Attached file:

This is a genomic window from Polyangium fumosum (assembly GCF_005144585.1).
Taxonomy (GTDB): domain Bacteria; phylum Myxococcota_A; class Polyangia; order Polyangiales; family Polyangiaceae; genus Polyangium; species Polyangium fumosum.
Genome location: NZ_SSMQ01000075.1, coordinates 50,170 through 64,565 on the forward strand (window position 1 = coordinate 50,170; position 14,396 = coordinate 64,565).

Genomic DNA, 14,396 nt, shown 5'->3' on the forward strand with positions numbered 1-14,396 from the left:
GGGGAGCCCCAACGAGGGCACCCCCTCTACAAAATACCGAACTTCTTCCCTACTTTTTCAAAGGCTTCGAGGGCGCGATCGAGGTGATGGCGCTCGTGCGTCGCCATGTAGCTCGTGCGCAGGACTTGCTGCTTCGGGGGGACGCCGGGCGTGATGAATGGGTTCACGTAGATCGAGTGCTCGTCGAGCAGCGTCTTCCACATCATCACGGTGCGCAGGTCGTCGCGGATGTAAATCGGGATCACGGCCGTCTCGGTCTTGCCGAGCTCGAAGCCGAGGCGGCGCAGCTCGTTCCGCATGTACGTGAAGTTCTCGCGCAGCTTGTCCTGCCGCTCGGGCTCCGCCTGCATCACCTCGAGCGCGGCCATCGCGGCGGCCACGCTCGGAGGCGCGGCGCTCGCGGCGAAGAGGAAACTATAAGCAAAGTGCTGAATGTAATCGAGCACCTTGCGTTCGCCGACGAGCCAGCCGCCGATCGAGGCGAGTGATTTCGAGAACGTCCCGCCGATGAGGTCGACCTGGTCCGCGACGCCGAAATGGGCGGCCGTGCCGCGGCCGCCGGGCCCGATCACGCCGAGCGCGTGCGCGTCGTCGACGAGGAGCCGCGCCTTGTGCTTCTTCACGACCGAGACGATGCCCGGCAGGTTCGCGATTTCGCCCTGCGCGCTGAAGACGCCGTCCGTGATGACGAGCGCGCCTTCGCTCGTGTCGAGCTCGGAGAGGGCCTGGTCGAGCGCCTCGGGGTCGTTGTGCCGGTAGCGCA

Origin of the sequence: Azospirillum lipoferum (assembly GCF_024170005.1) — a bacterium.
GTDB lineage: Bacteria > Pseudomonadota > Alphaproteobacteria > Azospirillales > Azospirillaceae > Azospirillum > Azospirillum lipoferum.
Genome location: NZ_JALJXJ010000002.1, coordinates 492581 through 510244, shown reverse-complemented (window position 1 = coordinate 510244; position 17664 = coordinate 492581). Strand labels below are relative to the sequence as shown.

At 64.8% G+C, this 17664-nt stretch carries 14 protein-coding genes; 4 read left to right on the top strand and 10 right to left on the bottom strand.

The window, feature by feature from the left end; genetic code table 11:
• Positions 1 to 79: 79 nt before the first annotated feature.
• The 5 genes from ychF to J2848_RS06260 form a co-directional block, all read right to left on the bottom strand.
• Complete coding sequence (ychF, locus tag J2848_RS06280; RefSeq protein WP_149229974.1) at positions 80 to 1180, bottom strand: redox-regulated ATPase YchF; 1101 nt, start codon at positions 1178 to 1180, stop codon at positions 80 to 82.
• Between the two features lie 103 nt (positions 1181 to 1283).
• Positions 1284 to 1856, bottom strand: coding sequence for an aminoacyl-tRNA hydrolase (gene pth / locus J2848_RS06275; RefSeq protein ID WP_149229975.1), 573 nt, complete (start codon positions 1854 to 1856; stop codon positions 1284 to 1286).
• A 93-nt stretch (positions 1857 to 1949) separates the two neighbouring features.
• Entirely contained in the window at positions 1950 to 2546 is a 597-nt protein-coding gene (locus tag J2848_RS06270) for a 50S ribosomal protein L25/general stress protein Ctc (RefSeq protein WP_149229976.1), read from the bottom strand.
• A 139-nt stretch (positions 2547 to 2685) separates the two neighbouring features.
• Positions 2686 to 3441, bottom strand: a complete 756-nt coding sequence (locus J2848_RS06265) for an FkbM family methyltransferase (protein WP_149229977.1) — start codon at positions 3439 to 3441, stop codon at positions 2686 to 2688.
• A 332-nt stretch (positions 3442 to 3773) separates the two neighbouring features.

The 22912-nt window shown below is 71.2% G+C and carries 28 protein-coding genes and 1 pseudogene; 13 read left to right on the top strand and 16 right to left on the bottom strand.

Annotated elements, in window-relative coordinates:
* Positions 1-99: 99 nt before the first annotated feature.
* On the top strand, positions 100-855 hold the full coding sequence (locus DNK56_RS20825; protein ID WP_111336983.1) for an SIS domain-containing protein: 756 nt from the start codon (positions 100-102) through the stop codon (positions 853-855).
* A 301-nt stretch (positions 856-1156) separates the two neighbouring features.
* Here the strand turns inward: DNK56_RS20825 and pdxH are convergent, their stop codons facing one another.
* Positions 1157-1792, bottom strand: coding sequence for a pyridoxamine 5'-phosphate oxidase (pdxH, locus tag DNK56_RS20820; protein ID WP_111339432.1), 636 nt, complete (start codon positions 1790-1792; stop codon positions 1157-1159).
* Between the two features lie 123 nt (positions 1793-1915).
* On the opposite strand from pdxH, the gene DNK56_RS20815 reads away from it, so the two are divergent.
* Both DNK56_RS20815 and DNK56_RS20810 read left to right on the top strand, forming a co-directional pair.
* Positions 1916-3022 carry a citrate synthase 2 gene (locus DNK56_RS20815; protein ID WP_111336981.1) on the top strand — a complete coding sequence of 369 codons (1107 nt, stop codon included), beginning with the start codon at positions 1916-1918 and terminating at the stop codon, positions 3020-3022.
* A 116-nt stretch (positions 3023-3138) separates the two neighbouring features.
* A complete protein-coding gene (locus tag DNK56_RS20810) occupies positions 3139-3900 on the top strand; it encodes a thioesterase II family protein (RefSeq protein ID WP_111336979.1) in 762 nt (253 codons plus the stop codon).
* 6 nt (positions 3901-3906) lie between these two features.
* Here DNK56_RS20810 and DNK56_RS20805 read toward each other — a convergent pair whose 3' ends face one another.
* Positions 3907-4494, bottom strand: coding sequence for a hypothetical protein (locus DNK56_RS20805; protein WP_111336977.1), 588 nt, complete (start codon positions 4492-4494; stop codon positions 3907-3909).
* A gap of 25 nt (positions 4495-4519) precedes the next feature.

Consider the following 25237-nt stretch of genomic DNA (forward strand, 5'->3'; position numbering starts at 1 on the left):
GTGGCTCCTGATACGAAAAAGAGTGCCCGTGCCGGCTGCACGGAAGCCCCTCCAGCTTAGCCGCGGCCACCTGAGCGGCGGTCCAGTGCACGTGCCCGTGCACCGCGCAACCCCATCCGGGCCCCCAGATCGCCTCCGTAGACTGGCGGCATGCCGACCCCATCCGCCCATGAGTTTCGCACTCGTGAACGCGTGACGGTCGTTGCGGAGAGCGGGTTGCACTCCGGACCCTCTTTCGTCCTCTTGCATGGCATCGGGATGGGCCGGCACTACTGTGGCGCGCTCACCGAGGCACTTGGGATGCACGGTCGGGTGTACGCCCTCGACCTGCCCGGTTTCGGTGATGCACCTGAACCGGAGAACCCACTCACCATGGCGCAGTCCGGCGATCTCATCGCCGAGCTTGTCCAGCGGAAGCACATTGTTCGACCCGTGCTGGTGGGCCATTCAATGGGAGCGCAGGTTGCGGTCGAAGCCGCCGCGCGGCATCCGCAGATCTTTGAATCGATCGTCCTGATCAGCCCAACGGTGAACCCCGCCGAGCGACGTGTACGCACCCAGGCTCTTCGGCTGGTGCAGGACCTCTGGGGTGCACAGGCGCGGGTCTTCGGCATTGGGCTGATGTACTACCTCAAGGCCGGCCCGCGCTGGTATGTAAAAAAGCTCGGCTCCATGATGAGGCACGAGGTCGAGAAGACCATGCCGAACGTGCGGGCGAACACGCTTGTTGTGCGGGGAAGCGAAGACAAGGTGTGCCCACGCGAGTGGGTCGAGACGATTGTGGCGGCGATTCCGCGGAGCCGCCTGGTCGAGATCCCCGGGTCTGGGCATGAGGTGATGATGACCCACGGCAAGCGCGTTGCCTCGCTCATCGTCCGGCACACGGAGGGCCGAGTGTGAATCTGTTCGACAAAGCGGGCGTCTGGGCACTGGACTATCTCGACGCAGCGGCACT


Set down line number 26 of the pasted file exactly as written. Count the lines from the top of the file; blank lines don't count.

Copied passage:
* Here the strand turns inward: DNK56_RS20825 and pdxH are convergent, their stop codons facing one another.